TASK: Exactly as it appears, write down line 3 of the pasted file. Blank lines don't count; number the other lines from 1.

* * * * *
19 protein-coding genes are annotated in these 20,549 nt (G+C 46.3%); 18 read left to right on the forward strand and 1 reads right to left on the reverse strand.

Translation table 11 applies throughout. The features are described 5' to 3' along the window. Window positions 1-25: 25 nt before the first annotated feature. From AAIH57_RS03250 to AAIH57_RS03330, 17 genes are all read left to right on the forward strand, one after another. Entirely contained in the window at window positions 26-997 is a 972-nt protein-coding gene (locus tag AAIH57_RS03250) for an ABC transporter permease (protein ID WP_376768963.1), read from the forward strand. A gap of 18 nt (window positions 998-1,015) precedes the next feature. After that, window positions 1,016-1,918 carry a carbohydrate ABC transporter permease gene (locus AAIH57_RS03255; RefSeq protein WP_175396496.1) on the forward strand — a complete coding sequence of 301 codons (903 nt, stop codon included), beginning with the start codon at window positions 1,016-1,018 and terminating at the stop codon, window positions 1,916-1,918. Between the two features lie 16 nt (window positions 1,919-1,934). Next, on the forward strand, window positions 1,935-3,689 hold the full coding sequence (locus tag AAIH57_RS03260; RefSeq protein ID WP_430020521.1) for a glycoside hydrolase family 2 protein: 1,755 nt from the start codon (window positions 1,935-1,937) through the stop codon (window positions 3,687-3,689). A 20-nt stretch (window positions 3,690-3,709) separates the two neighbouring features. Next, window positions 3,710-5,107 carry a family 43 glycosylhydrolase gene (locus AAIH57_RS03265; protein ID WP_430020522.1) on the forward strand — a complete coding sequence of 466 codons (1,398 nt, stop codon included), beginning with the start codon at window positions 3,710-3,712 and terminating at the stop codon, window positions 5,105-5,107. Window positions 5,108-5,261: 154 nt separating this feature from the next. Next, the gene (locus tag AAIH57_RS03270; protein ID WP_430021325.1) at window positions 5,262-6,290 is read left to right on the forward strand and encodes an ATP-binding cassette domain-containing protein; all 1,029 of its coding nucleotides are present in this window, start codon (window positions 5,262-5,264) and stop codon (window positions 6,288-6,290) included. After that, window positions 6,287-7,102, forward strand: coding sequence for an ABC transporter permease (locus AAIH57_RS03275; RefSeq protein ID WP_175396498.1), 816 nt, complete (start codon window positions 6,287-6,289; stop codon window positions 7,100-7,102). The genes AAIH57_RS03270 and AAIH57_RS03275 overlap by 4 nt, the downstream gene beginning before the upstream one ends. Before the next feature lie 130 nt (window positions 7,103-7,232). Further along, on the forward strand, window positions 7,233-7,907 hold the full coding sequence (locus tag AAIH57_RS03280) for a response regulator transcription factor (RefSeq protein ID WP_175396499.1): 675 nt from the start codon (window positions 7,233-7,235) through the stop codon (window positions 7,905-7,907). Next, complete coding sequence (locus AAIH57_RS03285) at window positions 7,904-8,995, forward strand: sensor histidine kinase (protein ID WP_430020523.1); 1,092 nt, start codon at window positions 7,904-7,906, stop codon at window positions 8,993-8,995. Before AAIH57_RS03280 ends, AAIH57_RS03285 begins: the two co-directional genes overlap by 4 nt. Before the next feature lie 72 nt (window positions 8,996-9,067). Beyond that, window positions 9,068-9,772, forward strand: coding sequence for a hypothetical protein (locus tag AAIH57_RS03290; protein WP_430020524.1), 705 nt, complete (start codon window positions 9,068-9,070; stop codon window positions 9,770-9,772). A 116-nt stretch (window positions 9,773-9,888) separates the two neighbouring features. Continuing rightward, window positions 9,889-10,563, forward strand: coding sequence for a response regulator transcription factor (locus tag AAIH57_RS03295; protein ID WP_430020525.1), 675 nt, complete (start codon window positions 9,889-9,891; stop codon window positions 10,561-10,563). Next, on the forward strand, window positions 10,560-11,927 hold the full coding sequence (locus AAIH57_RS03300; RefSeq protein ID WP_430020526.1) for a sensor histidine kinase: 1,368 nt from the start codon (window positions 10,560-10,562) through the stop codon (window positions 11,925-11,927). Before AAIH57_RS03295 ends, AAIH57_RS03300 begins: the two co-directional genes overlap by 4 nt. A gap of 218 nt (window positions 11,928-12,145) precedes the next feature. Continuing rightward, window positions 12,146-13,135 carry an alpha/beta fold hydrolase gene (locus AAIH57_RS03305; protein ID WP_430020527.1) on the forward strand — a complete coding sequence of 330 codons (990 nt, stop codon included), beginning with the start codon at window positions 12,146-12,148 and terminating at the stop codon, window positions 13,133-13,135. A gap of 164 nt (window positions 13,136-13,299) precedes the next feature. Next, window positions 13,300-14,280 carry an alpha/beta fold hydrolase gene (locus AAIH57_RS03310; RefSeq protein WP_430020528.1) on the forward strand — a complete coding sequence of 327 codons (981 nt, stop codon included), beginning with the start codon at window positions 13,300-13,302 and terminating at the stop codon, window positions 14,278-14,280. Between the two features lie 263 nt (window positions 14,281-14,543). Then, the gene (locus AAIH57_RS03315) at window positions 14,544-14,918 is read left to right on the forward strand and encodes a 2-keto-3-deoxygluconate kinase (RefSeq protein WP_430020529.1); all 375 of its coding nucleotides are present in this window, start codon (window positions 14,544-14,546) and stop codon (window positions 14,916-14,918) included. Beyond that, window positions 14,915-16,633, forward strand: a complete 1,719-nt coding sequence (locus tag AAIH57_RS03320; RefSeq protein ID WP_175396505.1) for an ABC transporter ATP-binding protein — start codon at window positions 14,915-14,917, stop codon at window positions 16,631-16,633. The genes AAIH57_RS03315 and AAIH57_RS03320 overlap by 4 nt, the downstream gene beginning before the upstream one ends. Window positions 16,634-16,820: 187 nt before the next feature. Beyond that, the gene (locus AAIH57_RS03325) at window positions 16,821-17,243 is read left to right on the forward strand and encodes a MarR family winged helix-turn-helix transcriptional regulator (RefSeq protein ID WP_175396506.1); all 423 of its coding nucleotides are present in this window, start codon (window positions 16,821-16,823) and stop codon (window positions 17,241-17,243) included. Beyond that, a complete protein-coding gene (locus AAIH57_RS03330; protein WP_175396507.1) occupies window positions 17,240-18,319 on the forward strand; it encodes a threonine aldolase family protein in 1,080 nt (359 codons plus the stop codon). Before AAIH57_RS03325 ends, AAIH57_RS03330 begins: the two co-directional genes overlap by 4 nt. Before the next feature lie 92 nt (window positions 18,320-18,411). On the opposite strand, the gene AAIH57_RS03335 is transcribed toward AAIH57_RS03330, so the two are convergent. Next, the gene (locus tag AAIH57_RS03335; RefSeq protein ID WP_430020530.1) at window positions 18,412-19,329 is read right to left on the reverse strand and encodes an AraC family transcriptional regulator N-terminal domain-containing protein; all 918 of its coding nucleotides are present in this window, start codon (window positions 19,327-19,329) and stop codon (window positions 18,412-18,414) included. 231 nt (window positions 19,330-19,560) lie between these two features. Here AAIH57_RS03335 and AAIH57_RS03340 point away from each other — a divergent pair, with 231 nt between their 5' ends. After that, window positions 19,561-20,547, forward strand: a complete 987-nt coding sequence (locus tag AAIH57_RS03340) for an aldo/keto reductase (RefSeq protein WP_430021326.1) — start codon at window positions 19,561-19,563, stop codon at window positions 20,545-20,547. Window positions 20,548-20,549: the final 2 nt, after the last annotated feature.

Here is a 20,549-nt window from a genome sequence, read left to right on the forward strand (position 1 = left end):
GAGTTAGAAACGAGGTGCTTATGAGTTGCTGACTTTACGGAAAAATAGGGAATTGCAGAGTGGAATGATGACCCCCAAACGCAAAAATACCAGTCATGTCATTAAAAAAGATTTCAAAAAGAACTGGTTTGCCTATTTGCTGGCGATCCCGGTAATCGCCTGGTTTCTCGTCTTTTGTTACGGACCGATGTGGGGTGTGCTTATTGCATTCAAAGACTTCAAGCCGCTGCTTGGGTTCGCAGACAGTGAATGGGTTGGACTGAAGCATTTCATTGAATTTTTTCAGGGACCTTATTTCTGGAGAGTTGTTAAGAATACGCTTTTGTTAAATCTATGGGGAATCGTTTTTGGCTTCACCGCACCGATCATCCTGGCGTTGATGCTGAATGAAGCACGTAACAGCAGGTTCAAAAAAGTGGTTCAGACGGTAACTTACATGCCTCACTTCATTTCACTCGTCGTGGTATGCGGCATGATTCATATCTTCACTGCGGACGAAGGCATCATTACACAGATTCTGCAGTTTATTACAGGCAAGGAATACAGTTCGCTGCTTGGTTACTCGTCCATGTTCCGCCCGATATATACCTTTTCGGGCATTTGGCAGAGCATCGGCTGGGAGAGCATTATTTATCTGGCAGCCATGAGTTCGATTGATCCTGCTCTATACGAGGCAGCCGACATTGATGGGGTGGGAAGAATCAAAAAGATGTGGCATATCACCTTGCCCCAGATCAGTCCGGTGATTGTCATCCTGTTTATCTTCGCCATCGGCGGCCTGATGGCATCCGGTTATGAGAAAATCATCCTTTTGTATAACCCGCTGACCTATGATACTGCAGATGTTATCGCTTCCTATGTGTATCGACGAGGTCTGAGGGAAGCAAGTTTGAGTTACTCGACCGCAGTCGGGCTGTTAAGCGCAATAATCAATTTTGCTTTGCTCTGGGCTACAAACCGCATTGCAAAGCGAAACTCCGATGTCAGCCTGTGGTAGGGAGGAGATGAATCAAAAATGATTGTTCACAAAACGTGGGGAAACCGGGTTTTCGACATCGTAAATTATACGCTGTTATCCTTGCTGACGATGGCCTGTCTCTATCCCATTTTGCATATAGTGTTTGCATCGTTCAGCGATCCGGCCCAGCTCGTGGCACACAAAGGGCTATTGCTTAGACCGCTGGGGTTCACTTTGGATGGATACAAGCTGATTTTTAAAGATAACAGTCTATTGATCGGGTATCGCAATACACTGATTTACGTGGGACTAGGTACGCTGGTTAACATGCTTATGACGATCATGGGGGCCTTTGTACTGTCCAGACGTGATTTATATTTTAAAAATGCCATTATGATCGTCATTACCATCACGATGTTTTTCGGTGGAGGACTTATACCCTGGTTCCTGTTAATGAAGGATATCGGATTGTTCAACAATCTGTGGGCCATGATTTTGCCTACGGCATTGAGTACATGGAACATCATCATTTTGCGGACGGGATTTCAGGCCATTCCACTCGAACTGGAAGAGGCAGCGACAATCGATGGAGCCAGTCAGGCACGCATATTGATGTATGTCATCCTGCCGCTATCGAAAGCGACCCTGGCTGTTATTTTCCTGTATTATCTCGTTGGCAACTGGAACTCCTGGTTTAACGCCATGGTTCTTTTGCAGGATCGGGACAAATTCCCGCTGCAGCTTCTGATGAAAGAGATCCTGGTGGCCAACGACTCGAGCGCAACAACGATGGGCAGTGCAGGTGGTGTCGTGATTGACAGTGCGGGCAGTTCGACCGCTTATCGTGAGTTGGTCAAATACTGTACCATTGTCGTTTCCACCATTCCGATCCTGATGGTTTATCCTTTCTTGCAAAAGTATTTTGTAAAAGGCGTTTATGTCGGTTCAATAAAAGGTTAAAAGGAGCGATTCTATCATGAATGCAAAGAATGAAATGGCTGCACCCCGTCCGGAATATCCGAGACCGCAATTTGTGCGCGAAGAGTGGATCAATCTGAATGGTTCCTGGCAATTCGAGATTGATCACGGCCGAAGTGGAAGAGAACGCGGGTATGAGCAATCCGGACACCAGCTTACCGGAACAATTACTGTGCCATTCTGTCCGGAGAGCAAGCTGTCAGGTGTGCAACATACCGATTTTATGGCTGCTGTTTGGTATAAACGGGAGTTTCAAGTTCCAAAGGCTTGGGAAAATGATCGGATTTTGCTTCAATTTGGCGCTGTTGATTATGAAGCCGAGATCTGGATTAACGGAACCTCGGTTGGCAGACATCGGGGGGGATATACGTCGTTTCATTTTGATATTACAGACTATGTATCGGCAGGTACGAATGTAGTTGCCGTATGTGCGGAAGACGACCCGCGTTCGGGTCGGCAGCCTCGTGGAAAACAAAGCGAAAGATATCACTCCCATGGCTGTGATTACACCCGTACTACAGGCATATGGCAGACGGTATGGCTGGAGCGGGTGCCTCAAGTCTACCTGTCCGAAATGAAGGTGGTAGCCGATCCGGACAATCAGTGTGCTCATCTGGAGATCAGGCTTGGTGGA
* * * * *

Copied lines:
Here is a 20,549-nt window from a genome sequence, read left to right on the forward strand (position 1 = left end):